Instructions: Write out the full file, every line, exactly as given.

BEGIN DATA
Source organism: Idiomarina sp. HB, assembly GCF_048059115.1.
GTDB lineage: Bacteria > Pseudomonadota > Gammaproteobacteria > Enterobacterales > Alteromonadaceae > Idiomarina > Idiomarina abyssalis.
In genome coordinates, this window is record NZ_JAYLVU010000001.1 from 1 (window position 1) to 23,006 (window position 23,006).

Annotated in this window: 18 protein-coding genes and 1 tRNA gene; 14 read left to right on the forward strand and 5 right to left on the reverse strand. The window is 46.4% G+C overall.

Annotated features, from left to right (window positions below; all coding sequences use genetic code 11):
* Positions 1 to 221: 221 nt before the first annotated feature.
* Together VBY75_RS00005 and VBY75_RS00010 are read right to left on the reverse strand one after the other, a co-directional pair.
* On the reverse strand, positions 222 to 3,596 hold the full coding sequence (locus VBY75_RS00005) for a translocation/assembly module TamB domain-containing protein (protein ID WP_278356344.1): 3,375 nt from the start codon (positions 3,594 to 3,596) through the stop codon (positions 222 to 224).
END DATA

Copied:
Source organism: Idiomarina sp. HB, assembly GCF_048059115.1.
GTDB lineage: Bacteria > Pseudomonadota > Gammaproteobacteria > Enterobacterales > Alteromonadaceae > Idiomarina > Idiomarina abyssalis.
In genome coordinates, this window is record NZ_JAYLVU010000001.1 from 1 (window position 1) to 23,006 (window position 23,006).

Annotated in this window: 18 protein-coding genes and 1 tRNA gene; 14 read left to right on the forward strand and 5 right to left on the reverse strand. The window is 46.4% G+C overall.

Annotated features, from left to right (window positions below; all coding sequences use genetic code 11):
* Positions 1 to 221: 221 nt before the first annotated feature.
* Together VBY75_RS00005 and VBY75_RS00010 are read right to left on the reverse strand one after the other, a co-directional pair.
* On the reverse strand, positions 222 to 3,596 hold the full coding sequence (locus VBY75_RS00005) for a translocation/assembly module TamB domain-containing protein (protein ID WP_278356344.1): 3,375 nt from the start codon (positions 3,594 to 3,596) through the stop codon (positions 222 to 224).